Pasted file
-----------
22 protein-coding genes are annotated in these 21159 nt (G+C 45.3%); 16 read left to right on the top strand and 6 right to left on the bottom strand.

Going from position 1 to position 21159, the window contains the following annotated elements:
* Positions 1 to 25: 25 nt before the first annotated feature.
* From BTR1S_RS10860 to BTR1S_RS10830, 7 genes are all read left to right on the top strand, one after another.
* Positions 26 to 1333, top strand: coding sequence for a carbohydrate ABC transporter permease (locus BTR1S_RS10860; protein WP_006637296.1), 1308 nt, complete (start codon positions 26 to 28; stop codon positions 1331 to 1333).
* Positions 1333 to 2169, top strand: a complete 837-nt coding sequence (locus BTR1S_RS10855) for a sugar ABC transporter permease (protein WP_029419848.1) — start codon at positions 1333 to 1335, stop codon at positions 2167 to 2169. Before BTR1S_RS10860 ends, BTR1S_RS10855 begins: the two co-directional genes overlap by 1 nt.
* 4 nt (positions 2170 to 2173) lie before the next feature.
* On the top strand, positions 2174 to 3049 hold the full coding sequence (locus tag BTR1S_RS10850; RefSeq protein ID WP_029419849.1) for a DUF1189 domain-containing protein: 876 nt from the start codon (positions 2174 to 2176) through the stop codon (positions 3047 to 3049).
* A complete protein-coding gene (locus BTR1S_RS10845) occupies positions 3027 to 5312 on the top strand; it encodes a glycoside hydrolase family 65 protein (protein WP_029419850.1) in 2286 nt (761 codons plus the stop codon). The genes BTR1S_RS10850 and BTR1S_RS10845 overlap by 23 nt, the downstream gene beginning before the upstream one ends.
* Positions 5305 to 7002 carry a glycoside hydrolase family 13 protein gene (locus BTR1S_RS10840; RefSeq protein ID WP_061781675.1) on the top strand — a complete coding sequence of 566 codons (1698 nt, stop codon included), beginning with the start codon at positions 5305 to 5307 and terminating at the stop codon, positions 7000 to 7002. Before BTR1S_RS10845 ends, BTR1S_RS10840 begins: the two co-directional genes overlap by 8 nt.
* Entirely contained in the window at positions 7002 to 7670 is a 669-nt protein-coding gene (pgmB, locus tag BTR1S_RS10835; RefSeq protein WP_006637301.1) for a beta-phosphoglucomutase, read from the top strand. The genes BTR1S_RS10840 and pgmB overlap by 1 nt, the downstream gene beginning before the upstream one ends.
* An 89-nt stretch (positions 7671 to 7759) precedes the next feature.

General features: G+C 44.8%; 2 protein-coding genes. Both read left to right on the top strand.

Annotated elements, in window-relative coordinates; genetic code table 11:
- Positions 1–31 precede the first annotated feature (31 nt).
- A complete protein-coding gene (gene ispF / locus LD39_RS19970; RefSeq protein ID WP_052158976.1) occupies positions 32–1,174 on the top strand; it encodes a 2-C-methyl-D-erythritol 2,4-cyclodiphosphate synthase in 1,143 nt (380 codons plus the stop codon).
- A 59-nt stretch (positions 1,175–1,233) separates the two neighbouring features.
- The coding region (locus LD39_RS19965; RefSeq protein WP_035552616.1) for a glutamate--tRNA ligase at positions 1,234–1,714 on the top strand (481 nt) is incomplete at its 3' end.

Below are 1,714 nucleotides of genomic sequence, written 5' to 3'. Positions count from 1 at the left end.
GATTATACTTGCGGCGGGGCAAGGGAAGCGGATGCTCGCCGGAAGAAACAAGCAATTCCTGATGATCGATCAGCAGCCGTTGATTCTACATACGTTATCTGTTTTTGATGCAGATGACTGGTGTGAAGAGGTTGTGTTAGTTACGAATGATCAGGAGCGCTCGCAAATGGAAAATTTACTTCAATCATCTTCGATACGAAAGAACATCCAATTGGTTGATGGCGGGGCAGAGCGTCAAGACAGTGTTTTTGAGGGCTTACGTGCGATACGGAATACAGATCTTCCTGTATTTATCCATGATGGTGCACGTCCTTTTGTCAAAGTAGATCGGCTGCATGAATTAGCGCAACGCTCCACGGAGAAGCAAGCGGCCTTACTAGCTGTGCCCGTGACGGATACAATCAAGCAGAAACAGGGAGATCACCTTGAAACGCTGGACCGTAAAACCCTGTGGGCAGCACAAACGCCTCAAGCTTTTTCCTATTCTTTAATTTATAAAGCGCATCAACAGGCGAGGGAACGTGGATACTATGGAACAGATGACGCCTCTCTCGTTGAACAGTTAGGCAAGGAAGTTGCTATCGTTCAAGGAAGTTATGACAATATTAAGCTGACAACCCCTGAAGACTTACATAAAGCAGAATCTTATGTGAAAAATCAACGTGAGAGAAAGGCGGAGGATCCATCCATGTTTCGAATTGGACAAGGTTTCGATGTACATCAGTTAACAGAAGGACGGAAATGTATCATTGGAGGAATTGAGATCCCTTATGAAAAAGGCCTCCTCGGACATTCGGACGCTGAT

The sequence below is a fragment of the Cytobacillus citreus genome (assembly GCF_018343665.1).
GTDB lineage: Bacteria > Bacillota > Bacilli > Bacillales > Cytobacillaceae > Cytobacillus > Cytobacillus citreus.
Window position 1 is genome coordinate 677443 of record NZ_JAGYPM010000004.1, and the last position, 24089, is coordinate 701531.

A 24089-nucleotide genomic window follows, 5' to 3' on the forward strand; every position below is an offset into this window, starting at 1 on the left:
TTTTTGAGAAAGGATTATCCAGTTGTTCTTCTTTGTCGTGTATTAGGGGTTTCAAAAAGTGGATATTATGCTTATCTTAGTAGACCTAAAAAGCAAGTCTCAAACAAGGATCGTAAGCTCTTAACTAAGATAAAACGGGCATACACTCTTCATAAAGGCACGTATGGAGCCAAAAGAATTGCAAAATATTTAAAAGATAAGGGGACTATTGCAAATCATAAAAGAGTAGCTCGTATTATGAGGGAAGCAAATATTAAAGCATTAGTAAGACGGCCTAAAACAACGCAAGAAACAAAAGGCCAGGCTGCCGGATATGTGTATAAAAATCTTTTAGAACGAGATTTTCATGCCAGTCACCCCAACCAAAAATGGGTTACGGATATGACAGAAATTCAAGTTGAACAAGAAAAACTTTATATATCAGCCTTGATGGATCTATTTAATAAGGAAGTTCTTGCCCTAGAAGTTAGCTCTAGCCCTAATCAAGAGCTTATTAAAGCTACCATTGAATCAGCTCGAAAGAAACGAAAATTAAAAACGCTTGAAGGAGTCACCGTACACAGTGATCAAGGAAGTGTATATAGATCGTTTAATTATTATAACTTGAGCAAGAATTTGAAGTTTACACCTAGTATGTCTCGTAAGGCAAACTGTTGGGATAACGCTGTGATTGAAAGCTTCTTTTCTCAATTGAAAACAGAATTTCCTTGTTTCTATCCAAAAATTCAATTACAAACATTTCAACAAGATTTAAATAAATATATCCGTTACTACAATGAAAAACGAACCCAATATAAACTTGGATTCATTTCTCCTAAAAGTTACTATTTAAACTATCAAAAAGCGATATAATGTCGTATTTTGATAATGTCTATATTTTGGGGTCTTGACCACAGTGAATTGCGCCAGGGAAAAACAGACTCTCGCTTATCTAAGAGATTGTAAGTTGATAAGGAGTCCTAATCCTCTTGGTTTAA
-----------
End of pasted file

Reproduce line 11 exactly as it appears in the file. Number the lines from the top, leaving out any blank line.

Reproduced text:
* Entirely contained in the window at positions 7002 to 7670 is a 669-nt protein-coding gene (pgmB, locus tag BTR1S_RS10835; RefSeq protein WP_006637301.1) for a beta-phosphoglucomutase, read from the top strand. The genes BTR1S_RS10840 and pgmB overlap by 1 nt, the downstream gene beginning before the upstream one ends.